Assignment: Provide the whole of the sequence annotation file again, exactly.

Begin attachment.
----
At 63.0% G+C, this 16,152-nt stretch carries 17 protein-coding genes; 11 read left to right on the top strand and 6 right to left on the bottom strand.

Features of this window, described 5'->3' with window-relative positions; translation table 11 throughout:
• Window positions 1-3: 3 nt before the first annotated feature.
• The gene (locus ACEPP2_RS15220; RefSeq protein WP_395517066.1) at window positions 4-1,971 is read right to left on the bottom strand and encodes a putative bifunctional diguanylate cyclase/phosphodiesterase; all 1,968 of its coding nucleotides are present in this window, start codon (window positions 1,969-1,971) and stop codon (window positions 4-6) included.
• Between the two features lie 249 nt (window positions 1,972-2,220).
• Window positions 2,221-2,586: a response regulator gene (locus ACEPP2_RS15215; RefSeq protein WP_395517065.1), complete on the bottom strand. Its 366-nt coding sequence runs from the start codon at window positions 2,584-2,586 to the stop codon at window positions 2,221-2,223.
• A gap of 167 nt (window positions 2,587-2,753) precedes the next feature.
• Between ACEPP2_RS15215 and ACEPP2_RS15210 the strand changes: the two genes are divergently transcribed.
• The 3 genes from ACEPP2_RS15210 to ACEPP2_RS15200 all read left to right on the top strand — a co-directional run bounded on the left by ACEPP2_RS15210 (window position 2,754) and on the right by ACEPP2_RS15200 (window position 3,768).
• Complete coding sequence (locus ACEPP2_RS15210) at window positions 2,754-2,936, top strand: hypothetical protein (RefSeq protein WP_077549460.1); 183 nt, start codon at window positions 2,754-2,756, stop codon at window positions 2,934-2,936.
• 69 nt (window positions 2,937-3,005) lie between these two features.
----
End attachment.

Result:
At 63.0% G+C, this 16,152-nt stretch carries 17 protein-coding genes; 11 read left to right on the top strand and 6 right to left on the bottom strand.

Features of this window, described 5'->3' with window-relative positions; translation table 11 throughout:
• Window positions 1-3: 3 nt before the first annotated feature.
• The gene (locus ACEPP2_RS15220; RefSeq protein WP_395517066.1) at window positions 4-1,971 is read right to left on the bottom strand and encodes a putative bifunctional diguanylate cyclase/phosphodiesterase; all 1,968 of its coding nucleotides are present in this window, start codon (window positions 1,969-1,971) and stop codon (window positions 4-6) included.
• Between the two features lie 249 nt (window positions 1,972-2,220).
• Window positions 2,221-2,586: a response regulator gene (locus ACEPP2_RS15215; RefSeq protein WP_395517065.1), complete on the bottom strand. Its 366-nt coding sequence runs from the start codon at window positions 2,584-2,586 to the stop codon at window positions 2,221-2,223.
• A gap of 167 nt (window positions 2,587-2,753) precedes the next feature.
• Between ACEPP2_RS15215 and ACEPP2_RS15210 the strand changes: the two genes are divergently transcribed.
• The 3 genes from ACEPP2_RS15210 to ACEPP2_RS15200 all read left to right on the top strand — a co-directional run bounded on the left by ACEPP2_RS15210 (window position 2,754) and on the right by ACEPP2_RS15200 (window position 3,768).
• Complete coding sequence (locus ACEPP2_RS15210) at window positions 2,754-2,936, top strand: hypothetical protein (RefSeq protein WP_077549460.1); 183 nt, start codon at window positions 2,754-2,756, stop codon at window positions 2,934-2,936.
• 69 nt (window positions 2,937-3,005) lie between these two features.